Know Your Regulations: An Overview of Poland’s Online Gambling Laws
Published on by Adam
Towards the end of 2016, Polish online casino gamers were dealt a telling blow as amendments to existing iGaming laws were passed. It needed approval from both of Poland’s legislative chambers to come into force, but this was attained and now operators have begun pulling out of the country. 888 Group are the latest big name to cull their casino, poker and other gambling operations, with only state-backed Totalizator Sportowy being allowed to operate the first two.
Let’s take a detailed look at Poland’s online gaming regulations and licensing system and what it means for you.
Polish Gambling Act Ruffles Casino Feathers
Prior to the changes in December 2016, the Polish Gambling Act only had eyes for online sportsbook.
Overseas-based internet casinos and gambling portals could be accessed by Polish residents who fancied a flutter on some of the best online casino entertainment around.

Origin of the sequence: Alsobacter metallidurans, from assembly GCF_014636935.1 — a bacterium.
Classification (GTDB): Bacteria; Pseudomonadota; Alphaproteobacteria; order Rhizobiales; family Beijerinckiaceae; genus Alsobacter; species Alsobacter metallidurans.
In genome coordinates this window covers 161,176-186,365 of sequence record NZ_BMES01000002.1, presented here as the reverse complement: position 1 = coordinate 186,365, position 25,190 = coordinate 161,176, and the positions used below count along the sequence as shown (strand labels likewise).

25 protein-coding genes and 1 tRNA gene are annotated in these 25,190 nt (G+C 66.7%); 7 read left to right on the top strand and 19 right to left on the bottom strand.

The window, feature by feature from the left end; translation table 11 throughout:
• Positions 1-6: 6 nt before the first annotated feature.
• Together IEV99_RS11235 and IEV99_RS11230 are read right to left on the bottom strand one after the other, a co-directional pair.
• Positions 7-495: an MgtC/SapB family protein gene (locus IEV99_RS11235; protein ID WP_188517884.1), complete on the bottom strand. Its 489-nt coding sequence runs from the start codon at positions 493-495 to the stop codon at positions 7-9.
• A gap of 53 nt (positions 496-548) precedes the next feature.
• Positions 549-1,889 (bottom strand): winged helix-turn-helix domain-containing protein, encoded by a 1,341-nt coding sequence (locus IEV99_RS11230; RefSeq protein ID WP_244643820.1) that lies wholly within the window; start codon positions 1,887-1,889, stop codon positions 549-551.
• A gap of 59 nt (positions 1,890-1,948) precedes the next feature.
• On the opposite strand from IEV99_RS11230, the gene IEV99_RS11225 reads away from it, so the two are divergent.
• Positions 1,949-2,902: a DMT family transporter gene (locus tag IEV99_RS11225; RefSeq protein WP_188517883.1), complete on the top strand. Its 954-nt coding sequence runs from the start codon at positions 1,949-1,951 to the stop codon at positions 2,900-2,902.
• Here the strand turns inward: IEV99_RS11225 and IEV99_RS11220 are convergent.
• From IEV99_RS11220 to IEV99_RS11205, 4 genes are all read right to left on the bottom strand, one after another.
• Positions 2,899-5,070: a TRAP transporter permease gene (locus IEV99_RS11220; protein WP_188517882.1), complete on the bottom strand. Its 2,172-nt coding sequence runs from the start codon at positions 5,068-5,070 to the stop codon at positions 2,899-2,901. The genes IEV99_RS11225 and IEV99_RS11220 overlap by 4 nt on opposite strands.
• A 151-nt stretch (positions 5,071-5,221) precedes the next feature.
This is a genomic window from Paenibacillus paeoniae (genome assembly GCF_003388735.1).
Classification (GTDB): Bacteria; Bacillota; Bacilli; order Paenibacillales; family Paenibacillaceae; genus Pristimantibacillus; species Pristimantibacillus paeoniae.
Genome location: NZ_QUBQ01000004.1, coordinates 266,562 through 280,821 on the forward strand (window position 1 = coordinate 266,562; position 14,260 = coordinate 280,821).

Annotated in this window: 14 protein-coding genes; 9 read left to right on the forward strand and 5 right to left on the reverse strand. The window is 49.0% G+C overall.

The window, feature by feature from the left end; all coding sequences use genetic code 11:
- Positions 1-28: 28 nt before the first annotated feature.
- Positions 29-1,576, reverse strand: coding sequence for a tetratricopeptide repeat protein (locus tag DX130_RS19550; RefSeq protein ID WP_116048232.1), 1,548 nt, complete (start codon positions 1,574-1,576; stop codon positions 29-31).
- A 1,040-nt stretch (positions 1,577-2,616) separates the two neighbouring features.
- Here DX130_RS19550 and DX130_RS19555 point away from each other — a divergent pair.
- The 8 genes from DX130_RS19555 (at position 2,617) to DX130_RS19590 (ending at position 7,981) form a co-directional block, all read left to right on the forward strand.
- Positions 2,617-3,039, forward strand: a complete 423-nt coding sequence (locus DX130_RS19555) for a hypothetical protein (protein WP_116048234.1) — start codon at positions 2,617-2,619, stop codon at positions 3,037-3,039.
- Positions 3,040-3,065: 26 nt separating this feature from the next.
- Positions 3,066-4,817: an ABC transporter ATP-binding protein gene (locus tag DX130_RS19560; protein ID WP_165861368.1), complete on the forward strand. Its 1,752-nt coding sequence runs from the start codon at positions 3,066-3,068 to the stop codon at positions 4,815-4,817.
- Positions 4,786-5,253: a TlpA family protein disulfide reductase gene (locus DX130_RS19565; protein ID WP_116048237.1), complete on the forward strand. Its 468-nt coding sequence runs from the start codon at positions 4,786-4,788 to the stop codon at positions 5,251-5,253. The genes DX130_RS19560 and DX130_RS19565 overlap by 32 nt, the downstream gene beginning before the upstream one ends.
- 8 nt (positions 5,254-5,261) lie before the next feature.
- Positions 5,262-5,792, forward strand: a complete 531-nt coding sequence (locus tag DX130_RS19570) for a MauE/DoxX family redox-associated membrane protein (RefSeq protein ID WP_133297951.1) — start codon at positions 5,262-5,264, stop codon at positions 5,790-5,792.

However, the government began to take aim at our beloved slots, table games, jackpots and other games by implementing a rigid scheme to be dominated by Totalizator Sportowy.
To do away with foreign internet casinos, Poland’s authorities have demanded that internet providers enforce IP blocking on these websites, while banks have been told not to authorise casino payment service requests.
Who is Included Within Poland’s Online Casino Domain Embargo?
Unfortunately, there is a staggering list of gambling domains on the Polish government’s radar, no fewer than 255 at the time of writing with this figure only set to grow.
The cut-off date for Poland’s internet providers to impose the IP block is 1st July, with substantial fines being dished out to each individual company if the rules aren’t followed.
We’ve heard reports that some gambling platforms are looking to apply for a local license, but this is completely up in the air due to the government’s stance on Totalizator Sportowy.
What Next for Polish Online Gaming Players?
Due to the Polish government’s aggressive tactics towards banning online gambling in the country, it’s an extremely tricky situation to be in if you’re a resident with a passion for iGaming.
Even worse, a recent comment by First Deputy Finance Minister, Wiesław Janczyk, suggested that the National Tax Authority (KSA) was monitoring the internet to determine whether any gambling laws were being broken due to impromptu meetings – including Facebook and other social media websites!
Although not everyone in the Polish government has an anti-online gambling mindset, we’re extremely disappointed to say that it looks as though this position is here to stay.